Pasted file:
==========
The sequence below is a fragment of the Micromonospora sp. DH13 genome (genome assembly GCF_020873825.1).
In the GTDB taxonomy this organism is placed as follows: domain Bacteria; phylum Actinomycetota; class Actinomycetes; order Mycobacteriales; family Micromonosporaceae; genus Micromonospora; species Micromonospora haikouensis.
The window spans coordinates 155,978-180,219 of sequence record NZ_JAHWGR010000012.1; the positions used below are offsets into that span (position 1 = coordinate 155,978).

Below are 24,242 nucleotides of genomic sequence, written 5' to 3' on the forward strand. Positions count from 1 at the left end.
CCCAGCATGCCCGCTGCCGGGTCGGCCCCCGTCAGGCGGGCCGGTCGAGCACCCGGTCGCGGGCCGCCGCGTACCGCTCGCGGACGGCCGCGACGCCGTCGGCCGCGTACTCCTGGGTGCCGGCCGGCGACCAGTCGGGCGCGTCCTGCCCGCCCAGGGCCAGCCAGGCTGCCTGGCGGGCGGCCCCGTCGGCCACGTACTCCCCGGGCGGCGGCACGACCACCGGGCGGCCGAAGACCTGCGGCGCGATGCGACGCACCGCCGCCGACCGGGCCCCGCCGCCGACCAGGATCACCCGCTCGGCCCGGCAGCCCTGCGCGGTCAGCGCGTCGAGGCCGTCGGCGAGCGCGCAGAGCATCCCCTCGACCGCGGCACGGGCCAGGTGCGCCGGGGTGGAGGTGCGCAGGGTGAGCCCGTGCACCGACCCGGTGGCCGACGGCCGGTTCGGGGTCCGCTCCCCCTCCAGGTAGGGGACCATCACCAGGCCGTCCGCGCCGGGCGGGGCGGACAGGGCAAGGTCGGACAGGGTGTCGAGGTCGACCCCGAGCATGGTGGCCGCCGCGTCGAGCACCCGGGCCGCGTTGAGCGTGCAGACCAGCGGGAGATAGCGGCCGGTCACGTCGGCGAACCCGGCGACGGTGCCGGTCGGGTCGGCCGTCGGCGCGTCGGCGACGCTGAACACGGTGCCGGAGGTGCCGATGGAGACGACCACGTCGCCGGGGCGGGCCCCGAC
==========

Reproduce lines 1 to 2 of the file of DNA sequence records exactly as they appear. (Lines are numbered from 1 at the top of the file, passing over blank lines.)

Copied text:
The sequence below is a fragment of the Micromonospora sp. DH13 genome (genome assembly GCF_020873825.1).
In the GTDB taxonomy this organism is placed as follows: domain Bacteria; phylum Actinomycetota; class Actinomycetes; order Mycobacteriales; family Micromonosporaceae; genus Micromonospora; species Micromonospora haikouensis.